Nobody (except maybe Dave Ramsey) makes money off selling responsibility. That’s why people live paycheck-to-paycheck. Nearly everything you look at has a marketing message. Buy my thing/service and your life will be better! We all fall for it, and willingly donate our money to their profiteering causes. It’s not cool to be responsible. It’s more cool to have an iPhone and a house in the “right” neighborhood and the “right” furniture and “right” vacations and a the “right” car and a diploma from the “right” school. Just my observations.

              • Rachacha says:

                While this is anecdotal, when my wife and I were settling on our most recent mortgage our broker was sharing some general “war stories” about how people were still trying to spend more than they could afford even after the market collapse. Wanting to purchase a $500,000 home even though they could only “afford” a $200,000 loan and had to drain all of their accounts to come up with a 5% down payment.

          • Awesome McAwesomeness says:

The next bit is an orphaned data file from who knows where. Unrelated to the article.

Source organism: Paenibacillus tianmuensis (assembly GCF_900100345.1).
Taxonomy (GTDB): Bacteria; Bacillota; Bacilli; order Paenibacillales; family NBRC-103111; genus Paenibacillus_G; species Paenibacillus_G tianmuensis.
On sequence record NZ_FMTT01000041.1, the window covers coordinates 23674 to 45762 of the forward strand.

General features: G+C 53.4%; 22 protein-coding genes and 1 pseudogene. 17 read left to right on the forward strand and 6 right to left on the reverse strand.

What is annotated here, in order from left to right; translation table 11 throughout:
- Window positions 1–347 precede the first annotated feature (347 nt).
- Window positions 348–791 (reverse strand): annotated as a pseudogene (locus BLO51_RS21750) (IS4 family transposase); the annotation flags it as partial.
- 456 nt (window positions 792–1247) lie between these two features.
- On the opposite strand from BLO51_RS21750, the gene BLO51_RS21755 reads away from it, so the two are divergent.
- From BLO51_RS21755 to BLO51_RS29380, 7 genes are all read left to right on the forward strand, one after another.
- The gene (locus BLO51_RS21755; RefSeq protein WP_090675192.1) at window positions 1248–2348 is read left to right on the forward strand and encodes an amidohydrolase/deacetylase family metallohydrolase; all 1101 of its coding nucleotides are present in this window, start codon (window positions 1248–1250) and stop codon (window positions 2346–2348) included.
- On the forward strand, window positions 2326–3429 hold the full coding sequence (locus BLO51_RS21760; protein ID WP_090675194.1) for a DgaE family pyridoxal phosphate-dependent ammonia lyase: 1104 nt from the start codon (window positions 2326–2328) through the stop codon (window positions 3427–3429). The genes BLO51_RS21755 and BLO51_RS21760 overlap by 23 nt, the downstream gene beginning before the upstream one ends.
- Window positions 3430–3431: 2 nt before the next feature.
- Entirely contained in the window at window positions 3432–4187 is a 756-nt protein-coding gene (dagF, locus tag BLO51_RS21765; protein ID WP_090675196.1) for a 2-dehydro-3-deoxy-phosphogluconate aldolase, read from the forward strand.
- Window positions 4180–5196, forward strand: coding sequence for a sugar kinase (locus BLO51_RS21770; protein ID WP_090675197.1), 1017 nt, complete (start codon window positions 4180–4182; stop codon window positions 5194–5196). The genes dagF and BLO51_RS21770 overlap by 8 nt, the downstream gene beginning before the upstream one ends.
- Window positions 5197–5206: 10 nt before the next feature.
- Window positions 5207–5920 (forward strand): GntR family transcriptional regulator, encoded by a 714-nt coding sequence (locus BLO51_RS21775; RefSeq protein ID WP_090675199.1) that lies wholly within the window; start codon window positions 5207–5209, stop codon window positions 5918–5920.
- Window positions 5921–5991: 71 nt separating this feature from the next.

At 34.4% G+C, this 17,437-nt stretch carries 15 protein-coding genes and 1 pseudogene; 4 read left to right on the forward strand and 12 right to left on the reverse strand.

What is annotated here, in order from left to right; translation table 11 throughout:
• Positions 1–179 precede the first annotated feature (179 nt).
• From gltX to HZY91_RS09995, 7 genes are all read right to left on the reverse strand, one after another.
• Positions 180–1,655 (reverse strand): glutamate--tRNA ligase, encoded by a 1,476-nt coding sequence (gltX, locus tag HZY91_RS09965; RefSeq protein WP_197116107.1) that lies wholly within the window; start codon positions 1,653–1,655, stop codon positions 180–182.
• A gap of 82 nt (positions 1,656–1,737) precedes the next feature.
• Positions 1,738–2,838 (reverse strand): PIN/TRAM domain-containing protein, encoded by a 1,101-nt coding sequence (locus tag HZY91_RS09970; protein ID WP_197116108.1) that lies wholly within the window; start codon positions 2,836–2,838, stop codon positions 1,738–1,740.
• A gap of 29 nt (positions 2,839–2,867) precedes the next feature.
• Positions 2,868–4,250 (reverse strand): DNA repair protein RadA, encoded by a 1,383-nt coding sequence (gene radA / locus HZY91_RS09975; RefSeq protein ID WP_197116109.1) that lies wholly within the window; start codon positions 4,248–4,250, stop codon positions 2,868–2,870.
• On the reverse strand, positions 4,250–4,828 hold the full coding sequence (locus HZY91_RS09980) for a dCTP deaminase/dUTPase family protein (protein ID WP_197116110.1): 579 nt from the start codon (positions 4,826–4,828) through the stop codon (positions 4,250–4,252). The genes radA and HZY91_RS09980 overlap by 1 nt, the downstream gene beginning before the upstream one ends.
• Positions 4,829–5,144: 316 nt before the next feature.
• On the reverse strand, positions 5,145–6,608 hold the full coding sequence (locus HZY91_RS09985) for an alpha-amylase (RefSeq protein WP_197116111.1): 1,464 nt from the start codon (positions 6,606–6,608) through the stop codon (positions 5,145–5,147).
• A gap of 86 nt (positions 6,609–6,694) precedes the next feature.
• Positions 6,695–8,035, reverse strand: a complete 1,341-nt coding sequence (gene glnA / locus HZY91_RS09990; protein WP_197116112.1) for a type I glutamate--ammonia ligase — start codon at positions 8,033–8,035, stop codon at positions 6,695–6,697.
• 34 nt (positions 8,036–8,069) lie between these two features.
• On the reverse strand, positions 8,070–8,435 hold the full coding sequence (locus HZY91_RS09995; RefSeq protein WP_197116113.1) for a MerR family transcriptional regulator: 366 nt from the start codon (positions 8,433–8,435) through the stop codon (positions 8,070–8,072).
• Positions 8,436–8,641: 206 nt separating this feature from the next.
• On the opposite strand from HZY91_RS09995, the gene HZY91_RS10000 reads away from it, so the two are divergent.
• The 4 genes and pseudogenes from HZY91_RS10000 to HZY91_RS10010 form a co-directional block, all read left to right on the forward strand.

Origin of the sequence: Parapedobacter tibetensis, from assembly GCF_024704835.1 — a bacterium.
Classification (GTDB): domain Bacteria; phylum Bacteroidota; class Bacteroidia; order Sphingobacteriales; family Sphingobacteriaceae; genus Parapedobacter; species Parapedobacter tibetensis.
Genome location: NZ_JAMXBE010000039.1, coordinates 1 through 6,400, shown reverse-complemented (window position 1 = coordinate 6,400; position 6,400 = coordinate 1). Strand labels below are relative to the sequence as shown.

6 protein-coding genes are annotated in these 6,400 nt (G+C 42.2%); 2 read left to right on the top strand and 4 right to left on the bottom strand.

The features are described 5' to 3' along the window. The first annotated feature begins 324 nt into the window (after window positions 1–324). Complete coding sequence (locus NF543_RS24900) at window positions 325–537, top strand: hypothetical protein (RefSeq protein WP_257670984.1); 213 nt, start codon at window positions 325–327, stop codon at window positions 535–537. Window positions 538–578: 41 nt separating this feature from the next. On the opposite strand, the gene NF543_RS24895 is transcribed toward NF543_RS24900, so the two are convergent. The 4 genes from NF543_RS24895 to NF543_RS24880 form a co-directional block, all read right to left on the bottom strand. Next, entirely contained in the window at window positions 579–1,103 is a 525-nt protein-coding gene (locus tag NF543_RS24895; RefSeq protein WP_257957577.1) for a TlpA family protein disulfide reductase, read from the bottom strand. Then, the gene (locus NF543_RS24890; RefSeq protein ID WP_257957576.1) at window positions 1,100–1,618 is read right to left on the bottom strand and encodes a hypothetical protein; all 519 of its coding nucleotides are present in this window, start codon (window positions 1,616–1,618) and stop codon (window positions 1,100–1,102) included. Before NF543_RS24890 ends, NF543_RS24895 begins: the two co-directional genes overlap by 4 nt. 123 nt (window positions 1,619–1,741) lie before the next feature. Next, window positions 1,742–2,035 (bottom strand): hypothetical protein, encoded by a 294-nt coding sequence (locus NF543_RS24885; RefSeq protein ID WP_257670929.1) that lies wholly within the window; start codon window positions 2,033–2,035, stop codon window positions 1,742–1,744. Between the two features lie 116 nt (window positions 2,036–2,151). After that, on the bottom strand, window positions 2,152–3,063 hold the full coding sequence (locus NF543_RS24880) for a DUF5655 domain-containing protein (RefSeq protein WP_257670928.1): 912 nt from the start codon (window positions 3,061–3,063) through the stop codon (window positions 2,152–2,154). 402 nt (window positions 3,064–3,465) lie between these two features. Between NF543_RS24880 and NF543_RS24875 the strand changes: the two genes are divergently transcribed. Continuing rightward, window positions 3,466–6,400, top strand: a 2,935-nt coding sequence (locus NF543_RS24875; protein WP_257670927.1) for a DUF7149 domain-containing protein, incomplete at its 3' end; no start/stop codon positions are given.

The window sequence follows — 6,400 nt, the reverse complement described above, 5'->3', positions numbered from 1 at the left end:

Just because they choose not to save doesn’t mean they shouldn’t. Just because irresponsibility is the accepted norm, does not make it right. Saving is the responsible thing to do. People are not victims because they choose to take on a very serious obligation with no long term savings account. Heck, I would bet that most don’t even have $1000 in liquid assets for an emergency fund.

            And, most hospitals are willing to work with you in a medical emergency. If not, there is always bankruptcy. It’s a tough pill to swallow, but often you can keep your house and write off your medical (and all other) debt. In some states, you can reaffirm your house and cars. It’s a legal fix for serious financial problems, and isn’t particularly immoral if caused by things beyond the filer’s control such as a $100,000 medical bill out of nowhere (although if you have health insurance, they should pay for a large portion of that and the rest can usually be paid out to the hospital.)

            • Talmonis says:

              “Choose not to save”.